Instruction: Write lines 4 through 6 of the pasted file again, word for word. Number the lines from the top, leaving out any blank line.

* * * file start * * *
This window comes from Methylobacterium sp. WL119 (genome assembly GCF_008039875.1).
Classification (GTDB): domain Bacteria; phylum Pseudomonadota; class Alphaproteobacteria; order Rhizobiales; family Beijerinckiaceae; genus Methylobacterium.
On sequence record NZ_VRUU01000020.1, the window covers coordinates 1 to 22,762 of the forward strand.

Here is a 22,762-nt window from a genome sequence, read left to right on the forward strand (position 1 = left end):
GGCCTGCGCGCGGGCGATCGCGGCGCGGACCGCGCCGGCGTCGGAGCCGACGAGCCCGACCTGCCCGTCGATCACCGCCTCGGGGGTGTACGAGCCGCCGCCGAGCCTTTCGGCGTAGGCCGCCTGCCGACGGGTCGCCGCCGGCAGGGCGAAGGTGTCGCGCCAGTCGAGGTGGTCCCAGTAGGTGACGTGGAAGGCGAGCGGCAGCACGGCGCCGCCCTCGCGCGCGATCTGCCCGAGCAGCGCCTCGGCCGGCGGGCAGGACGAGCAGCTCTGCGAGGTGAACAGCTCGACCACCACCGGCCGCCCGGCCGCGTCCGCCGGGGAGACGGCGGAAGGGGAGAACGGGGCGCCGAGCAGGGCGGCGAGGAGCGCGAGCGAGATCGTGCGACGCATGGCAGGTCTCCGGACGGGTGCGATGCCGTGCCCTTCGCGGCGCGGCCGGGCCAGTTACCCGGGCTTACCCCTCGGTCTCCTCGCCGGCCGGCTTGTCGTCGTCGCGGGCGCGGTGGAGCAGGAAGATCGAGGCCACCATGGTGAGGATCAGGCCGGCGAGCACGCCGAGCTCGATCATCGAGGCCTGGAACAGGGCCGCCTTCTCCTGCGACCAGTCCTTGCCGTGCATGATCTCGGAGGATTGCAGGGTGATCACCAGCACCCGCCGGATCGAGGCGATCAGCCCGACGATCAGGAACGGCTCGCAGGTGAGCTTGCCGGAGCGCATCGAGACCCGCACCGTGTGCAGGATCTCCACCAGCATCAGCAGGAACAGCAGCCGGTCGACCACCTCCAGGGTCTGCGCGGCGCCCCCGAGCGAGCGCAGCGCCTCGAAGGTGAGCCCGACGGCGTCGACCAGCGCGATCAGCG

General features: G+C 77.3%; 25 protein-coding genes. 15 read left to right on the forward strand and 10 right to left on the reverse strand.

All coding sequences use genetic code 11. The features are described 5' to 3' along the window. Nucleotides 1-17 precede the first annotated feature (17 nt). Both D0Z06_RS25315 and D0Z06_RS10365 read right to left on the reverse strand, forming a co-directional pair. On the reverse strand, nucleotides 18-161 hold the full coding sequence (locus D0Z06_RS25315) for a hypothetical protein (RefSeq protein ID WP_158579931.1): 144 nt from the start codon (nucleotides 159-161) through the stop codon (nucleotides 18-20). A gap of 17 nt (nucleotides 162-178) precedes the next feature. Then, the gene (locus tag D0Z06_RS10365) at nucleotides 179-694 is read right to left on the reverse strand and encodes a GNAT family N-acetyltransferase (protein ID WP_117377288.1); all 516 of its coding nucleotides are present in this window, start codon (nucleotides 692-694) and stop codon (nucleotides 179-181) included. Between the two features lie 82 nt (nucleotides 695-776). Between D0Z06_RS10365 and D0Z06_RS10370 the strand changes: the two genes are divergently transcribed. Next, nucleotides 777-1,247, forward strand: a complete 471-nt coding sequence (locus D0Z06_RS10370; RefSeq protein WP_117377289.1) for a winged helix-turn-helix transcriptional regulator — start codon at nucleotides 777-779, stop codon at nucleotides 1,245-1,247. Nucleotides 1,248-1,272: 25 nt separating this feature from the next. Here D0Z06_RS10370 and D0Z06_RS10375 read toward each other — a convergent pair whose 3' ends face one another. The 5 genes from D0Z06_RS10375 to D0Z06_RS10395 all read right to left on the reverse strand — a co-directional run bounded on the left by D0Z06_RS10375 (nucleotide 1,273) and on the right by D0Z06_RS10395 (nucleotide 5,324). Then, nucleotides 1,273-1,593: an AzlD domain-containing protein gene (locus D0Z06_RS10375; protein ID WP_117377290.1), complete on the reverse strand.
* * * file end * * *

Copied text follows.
Here is a 22,762-nt window from a genome sequence, read left to right on the forward strand (position 1 = left end):
GGCCTGCGCGCGGGCGATCGCGGCGCGGACCGCGCCGGCGTCGGAGCCGACGAGCCCGACCTGCCCGTCGATCACCGCCTCGGGGGTGTACGAGCCGCCGCCGAGCCTTTCGGCGTAGGCCGCCTGCCGACGGGTCGCCGCCGGCAGGGCGAAGGTGTCGCGCCAGTCGAGGTGGTCCCAGTAGGTGACGTGGAAGGCGAGCGGCAGCACGGCGCCGCCCTCGCGCGCGATCTGCCCGAGCAGCGCCTCGGCCGGCGGGCAGGACGAGCAGCTCTGCGAGGTGAACAGCTCGACCACCACCGGCCGCCCGGCCGCGTCCGCCGGGGAGACGGCGGAAGGGGAGAACGGGGCGCCGAGCAGGGCGGCGAGGAGCGCGAGCGAGATCGTGCGACGCATGGCAGGTCTCCGGACGGGTGCGATGCCGTGCCCTTCGCGGCGCGGCCGGGCCAGTTACCCGGGCTTACCCCTCGGTCTCCTCGCCGGCCGGCTTGTCGTCGTCGCGGGCGCGGTGGAGCAGGAAGATCGAGGCCACCATGGTGAGGATCAGGCCGGCGAGCACGCCGAGCTCGATCATCGAGGCCTGGAACAGGGCCGCCTTCTCCTGCGACCAGTCCTTGCCGTGCATGATCTCGGAGGATTGCAGGGTGATCACCAGCACCCGCCGGATCGAGGCGATCAGCCCGACGATCAGGAACGGCTCGCAGGTGAGCTTGCCGGAGCGCATCGAGACCCGCACCGTGTGCAGGATCTCCACCAGCATCAGCAGGAACAGCAGCCGGTCGACCACCTCCAGGGTCTGCGCGGCGCCCCCGAGCGAGCGCAGCGCCTCGAAGGTGAGCCCGACGGCGTCGACCAGCGCGATCAGCG

General features: G+C 77.3%; 25 protein-coding genes. 15 read left to right on the forward strand and 10 right to left on the reverse strand.